Hearing to deal with Pine Island land development

May 22, 2007
Author: Pete Skiba (pskiba@news-press.com )

The Lee County Board of County Commissioners plans a second public hearing on Pine Island land development codes Tuesday.

There will be no vote. The vote is scheduled for the commissioner’s 5 p.m. May 29 meeting at commission chambers in the old Lee County courthouse.

If the commission adopts the codes, the regulations will establish development standards specifically applicable to the Greater Pine Island Planning Community.

Limiting the number of homes that are allowed to be built on the island remains the key point in a plan that was presented to the commissioners by Mary Gibbs, director of county development, May 9.

Not one of the about 25 Pine Islanders attending that meeting opposed the plan. Pine Island’s population stood at 16,241 as of 2005, said Joan LaGuardia, communications manager for the county Department of Community Development.

The Pine Island Civic Association through its planner, Bill Spikowski and attorney Phil Buchanan, offered alternatives for the commissioners to consider on limiting house building.

The favored alternative allows one home on 2.7 acres if 70 percent of the property is preserved as a natural habitat. If developers have 100 acres then they can put up 31 homes on 30 acres while preserving 70 acres as native trees and bushes.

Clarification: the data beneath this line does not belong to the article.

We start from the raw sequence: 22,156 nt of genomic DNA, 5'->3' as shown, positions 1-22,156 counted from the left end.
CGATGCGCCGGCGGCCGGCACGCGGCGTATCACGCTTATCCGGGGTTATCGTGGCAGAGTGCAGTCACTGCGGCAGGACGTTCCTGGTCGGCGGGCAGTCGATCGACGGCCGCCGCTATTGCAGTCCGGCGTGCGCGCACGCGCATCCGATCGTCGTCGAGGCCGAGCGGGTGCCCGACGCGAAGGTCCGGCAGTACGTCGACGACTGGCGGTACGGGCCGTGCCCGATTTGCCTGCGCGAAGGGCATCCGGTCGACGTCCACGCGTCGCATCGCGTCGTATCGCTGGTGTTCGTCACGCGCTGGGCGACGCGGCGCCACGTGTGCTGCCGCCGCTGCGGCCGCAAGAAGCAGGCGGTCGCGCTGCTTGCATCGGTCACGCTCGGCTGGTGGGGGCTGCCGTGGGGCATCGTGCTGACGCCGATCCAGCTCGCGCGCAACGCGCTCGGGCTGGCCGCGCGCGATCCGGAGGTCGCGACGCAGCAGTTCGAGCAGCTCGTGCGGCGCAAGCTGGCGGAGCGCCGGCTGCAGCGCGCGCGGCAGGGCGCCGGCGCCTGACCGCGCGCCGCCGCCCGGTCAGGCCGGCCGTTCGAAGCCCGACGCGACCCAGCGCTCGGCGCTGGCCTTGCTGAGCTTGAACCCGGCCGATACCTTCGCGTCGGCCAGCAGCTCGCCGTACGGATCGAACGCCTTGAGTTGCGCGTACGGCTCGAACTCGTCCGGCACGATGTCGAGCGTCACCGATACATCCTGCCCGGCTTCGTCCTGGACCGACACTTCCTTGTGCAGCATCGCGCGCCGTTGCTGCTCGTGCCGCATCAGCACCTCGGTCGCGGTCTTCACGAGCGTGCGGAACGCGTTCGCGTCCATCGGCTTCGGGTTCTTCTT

Having more homes built on the island is a safety issue. Pine Island only has one approach, Pine Island Road. If everyone attempted to evacuate during a hurricane it would bottle up and jeopardize lives as people tried to evacuate, Buchanan said.

Islanders can expect it to take 21 hours to evacuate Pine Island compared to 18 hours for neighboring Cape Coral.

"Our little road through the mangroves rather soon would be an F for failure and gridlock," Buchanan said.

In 1989, the original Pine Island Plan established the 910 rule. If 910 cars went off and on the island during rush hours in the morning and the evening then no homes could be built.

Although it continues, the 910 limit was surpassed and planners came up with the idea to have Greater Pine Island operate under its own codes in the county rule book to check growth.

Other issues:

The plan calls for uniform signs to point the way to businesses and tourist attractions off main roads.

It provides for homeowners associations to pay for maintaining any natives habitat set aside in a development.

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